Historical biogeography has a diversity of methods for inferring ancestral geographic ranges on phylogenies, but many of the methods have conflicting assumptions, and there is no common statistical framework by which to judge which models are preferable. Probabilistic modeling of geographic range evolution, pioneered by Ree and Smith (2008, Systematic Biology) in their program LAGRANGE, could provide such a framework, but this potential has not been implemented until now.
I have created an R package, "BioGeoBEARS," described in chapter 1 of the dissertation, that implements in a likelihood framework several commonly used models, such as the LAGRANGE Dispersal-Extinction-Cladogenesis (DEC) model and the Dispersal-Vicariance Analysis (DIVA, Ronquist 1997, Systematic Biology) model. Standard DEC is a model with two free parameters specifying the rate of "dispersal" (range expansion) and "extinction" (range contraction). However, while dispersal and extinction rates are free parameters, the cladogenesis model is fixed, such that the geographic range of the ancestral lineage is inherited by the two daughter lineages through a variety of scenarios fixed to have equal probability. This fixed nature of the cladogenesis model means that it has been indiscriminately applied in all DEC analyses, and has not been subjected to any inference or formal model testing.
BioGeoBEARS also adds a number of features not previously available in most historical biogeography software, such as distance-based dispersal, a model of imperfect detection, and the ability to include fossils either as ancestors or tips on a time-calibrated tree.
Several important conclusions may be drawn from this research. First, formal model selection procedures can be applied in phylogenetic inferences of historical biogeography, and the relative importance of different processes can be measured. These techniques have great potential for strengthening quantitative inference in historical biogeography. No longer are biogeographers forced to simply assume, consciously or not, that some processes (such as vicariance or dispersal) are important and others are not; instead, this can be inferred from the data. Second, founder-event speciation appears to be a crucial explanatory process in most clades, the only exception being some intracontinental taxa showing a large degree of sympatry across widespread ranges. This is not the same thing as claiming that founder-event speciation is the only important process; founder event speciation as the only important process is inferred in only one case (Microlophus lava lizards from the Galapagos). The importance of founder-event speciation will not be surprising to most island biogeographers. However, the results are important nonetheless, as there are still some vocal advocates of vicariance-dominated approaches to biogeography, such as Heads (2012, Molecular Panbiogeography of the Tropics), who allows vicariance and range-expansion to play a role in his historical inferences, but explicitly excludes founder-event speciation a priori. The commonly-used LAGRANGE DEC and DIVA programs actually make assumptions very similar to those of Heads, even though many users of these programs likely consider themselves dispersalists or pluralists. Finally, the inclusion of fossils and imperfect detection within the same likelihood and model-choice framework clears the path for integrating paleobiogeography and neontological biogeography, strengthening inference in both.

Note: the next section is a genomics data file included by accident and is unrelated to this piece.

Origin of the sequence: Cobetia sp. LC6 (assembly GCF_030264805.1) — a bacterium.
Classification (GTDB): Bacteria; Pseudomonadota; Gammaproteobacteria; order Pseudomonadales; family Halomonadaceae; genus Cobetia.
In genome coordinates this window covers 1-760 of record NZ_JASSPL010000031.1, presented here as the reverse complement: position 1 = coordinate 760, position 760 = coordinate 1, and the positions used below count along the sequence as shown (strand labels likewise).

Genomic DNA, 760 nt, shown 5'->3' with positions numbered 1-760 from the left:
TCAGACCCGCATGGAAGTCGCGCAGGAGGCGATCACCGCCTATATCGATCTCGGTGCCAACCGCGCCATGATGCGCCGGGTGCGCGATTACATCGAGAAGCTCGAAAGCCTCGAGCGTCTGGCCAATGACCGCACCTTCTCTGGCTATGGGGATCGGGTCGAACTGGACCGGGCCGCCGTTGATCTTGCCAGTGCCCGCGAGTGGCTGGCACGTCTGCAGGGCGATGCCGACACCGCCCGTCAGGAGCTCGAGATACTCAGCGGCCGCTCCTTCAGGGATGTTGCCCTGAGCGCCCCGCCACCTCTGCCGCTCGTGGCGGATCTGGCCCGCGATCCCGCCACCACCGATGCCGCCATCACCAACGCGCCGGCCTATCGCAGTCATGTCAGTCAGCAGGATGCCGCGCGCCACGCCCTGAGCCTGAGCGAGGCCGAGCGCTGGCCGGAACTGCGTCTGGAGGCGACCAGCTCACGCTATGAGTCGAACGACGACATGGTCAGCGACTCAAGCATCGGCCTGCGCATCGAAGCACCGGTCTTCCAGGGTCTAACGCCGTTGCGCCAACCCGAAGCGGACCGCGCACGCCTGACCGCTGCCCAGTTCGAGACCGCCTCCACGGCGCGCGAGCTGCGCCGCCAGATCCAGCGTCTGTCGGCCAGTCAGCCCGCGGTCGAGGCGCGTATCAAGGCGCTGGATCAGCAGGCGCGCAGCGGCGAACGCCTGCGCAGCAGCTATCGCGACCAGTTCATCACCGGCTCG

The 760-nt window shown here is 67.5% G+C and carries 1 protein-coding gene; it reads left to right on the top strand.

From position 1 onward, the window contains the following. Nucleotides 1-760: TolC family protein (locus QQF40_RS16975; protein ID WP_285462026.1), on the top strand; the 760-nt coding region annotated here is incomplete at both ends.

Model choice is now standard practice in phylogenetic analysis of DNA sequences: a program such as ModelTest is used to compare models such as Jukes-Cantor, HKY, GTR+I+G, and to select the best model before inferring phylogenies or ancestral states. It is clear that the same should now happen in phylogenetic biogeography. BioGeoBEARS enables this procedure. Perhaps more importantly, however, is the potential for users to create and test new models. Probabilistic modeling of geographic range evolution on phylogenies is still in its infancy, and undoubtedly there are better models out there, waiting to be discovered. It is also undoubtedly true that different clades and different regions will favor different processes, and that further improvements will be had by linking the evolution of organismal traits (e.g., loss of flight) with the evolution of geographic range, within a common inference framework. In a world of rapid climate change and habitat loss, biogeographical methods must maximize both flexibility and statistical rigor if they are to play a role. This research takes several steps in that direction.
BioGeoBEARS is open-source and is freely available at the Comprehensive R Archive Network (http://cran.r-project.org/web/packages/BioGeoBEARS/index.html). A step-by-step tutorial, using the Psychotria dataset, is available at PhyloWiki (http://phylo.wikidot.com/biogeobears).
(Abstract shortened by UMI.)
|Commitee:||Barnosky, Anthony, Byrne, Roger, Jablonski, David|
|School:||University of California, Berkeley|
|School Location:||United States -- California|
|Source:||DAI-B 75/08(E), Dissertation Abstracts International|
|Subjects:||Evolution and Development, Paleontology, Geobiology|
|Keywords:||Biogeobears, Biogeography, Lagrange, Model choice, Paleobiogeography, Phylogenetics|
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